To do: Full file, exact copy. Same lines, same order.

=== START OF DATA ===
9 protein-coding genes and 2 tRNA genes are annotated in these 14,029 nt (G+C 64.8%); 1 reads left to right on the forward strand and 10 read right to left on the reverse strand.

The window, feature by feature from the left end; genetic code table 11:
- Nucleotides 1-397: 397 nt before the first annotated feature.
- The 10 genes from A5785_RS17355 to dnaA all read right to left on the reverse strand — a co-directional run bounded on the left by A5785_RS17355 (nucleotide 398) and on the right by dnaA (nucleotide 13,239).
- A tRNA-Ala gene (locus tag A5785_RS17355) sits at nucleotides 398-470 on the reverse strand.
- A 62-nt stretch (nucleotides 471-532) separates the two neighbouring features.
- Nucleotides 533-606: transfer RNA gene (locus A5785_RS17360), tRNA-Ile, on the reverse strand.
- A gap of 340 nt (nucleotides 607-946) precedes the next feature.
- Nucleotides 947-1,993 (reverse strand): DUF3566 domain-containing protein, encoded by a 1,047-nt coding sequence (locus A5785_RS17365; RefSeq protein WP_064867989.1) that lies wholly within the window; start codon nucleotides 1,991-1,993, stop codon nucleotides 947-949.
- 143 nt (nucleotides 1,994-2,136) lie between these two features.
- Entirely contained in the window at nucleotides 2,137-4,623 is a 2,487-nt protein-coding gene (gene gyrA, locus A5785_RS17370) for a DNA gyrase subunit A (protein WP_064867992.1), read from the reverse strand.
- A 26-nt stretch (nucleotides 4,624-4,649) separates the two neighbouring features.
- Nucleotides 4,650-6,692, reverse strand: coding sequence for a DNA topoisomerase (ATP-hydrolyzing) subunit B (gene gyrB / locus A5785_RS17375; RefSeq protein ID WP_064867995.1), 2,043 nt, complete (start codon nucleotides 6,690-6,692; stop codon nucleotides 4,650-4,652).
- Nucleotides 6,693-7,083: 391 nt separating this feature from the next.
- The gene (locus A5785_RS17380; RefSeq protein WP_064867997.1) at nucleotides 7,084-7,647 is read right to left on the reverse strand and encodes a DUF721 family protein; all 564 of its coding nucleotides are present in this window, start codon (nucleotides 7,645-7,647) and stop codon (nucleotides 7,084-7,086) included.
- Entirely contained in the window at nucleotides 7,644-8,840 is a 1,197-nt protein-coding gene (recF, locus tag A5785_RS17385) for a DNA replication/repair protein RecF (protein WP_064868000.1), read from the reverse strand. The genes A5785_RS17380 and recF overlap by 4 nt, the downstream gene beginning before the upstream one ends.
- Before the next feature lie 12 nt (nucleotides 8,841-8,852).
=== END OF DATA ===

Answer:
9 protein-coding genes and 2 tRNA genes are annotated in these 14,029 nt (G+C 64.8%); 1 reads left to right on the forward strand and 10 read right to left on the reverse strand.

The window, feature by feature from the left end; genetic code table 11:
- Nucleotides 1-397: 397 nt before the first annotated feature.
- The 10 genes from A5785_RS17355 to dnaA all read right to left on the reverse strand — a co-directional run bounded on the left by A5785_RS17355 (nucleotide 398) and on the right by dnaA (nucleotide 13,239).
- A tRNA-Ala gene (locus tag A5785_RS17355) sits at nucleotides 398-470 on the reverse strand.
- A 62-nt stretch (nucleotides 471-532) separates the two neighbouring features.
- Nucleotides 533-606: transfer RNA gene (locus A5785_RS17360), tRNA-Ile, on the reverse strand.
- A gap of 340 nt (nucleotides 607-946) precedes the next feature.
- Nucleotides 947-1,993 (reverse strand): DUF3566 domain-containing protein, encoded by a 1,047-nt coding sequence (locus A5785_RS17365; RefSeq protein WP_064867989.1) that lies wholly within the window; start codon nucleotides 1,991-1,993, stop codon nucleotides 947-949.
- 143 nt (nucleotides 1,994-2,136) lie between these two features.
- Entirely contained in the window at nucleotides 2,137-4,623 is a 2,487-nt protein-coding gene (gene gyrA, locus A5785_RS17370) for a DNA gyrase subunit A (protein WP_064867992.1), read from the reverse strand.
- A 26-nt stretch (nucleotides 4,624-4,649) separates the two neighbouring features.
- Nucleotides 4,650-6,692, reverse strand: coding sequence for a DNA topoisomerase (ATP-hydrolyzing) subunit B (gene gyrB / locus A5785_RS17375; RefSeq protein ID WP_064867995.1), 2,043 nt, complete (start codon nucleotides 6,690-6,692; stop codon nucleotides 4,650-4,652).
- Nucleotides 6,693-7,083: 391 nt separating this feature from the next.
- The gene (locus A5785_RS17380; RefSeq protein WP_064867997.1) at nucleotides 7,084-7,647 is read right to left on the reverse strand and encodes a DUF721 family protein; all 564 of its coding nucleotides are present in this window, start codon (nucleotides 7,645-7,647) and stop codon (nucleotides 7,084-7,086) included.
- Entirely contained in the window at nucleotides 7,644-8,840 is a 1,197-nt protein-coding gene (recF, locus tag A5785_RS17385) for a DNA replication/repair protein RecF (protein WP_064868000.1), read from the reverse strand. The genes A5785_RS17380 and recF overlap by 4 nt, the downstream gene beginning before the upstream one ends.
- Before the next feature lie 12 nt (nucleotides 8,841-8,852).